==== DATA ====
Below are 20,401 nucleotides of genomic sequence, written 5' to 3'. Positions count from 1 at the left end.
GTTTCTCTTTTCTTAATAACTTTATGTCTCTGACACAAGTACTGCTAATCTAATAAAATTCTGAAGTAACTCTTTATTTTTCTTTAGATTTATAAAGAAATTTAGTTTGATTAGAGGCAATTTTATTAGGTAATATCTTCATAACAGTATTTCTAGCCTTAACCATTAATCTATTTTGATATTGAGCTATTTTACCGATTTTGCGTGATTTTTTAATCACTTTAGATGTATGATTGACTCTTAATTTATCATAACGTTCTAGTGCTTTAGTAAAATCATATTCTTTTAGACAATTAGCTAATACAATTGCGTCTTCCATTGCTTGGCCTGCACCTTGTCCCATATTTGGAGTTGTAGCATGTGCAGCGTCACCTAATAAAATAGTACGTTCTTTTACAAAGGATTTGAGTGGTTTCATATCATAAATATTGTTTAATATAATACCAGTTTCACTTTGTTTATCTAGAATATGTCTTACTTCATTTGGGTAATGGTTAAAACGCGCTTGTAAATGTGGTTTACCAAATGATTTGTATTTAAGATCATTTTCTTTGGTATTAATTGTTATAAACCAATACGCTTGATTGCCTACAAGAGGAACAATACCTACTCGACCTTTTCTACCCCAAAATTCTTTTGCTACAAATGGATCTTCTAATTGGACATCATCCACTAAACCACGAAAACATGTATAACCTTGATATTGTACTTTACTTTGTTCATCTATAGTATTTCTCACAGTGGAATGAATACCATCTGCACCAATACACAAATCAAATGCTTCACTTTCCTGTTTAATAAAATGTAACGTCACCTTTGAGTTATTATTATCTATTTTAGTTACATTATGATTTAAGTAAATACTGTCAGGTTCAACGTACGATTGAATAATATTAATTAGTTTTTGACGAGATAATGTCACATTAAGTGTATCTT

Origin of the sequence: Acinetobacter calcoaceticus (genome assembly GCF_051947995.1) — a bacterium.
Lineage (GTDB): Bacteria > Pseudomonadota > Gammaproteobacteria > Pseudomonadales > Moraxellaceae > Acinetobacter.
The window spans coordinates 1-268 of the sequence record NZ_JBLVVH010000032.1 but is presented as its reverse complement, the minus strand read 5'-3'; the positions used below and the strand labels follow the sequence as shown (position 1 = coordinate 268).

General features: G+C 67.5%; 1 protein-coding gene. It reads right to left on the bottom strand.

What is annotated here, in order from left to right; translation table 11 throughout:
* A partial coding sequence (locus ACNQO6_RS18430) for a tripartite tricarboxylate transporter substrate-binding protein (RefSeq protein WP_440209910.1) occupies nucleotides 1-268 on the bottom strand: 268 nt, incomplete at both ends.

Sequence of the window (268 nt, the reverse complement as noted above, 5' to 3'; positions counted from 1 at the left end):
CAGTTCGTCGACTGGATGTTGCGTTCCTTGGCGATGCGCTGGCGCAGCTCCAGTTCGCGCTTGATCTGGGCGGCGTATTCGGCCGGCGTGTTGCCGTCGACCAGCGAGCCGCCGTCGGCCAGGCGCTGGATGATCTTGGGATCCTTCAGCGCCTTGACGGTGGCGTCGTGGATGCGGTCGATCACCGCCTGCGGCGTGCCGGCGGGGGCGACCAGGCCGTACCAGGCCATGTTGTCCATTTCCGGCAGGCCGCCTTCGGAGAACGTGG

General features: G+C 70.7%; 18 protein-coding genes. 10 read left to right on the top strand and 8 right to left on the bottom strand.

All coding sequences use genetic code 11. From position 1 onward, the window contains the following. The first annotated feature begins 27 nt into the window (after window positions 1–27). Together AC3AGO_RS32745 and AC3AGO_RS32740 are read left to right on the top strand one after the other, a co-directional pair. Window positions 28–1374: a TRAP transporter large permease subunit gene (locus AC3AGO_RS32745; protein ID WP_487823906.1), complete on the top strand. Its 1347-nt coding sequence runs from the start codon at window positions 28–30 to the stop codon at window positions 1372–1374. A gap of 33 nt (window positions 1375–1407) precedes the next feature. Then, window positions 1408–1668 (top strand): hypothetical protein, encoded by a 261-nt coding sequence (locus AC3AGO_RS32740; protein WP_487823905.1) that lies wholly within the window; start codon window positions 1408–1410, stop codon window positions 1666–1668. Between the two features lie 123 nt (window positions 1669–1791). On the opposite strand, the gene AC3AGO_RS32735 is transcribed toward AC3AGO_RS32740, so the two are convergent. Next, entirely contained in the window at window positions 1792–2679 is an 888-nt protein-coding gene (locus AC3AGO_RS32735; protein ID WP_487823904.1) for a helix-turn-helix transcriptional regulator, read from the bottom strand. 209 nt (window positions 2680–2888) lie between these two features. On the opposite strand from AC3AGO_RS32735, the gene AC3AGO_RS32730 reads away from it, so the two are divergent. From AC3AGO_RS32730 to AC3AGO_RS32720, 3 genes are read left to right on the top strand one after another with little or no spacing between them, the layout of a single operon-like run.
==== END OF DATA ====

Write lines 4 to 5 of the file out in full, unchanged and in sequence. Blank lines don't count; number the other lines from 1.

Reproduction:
Lineage (GTDB): Bacteria > Pseudomonadota > Gammaproteobacteria > Pseudomonadales > Moraxellaceae > Acinetobacter.
The window spans coordinates 1-268 of the sequence record NZ_JBLVVH010000032.1 but is presented as its reverse complement, the minus strand read 5'-3'; the positions used below and the strand labels follow the sequence as shown (position 1 = coordinate 268).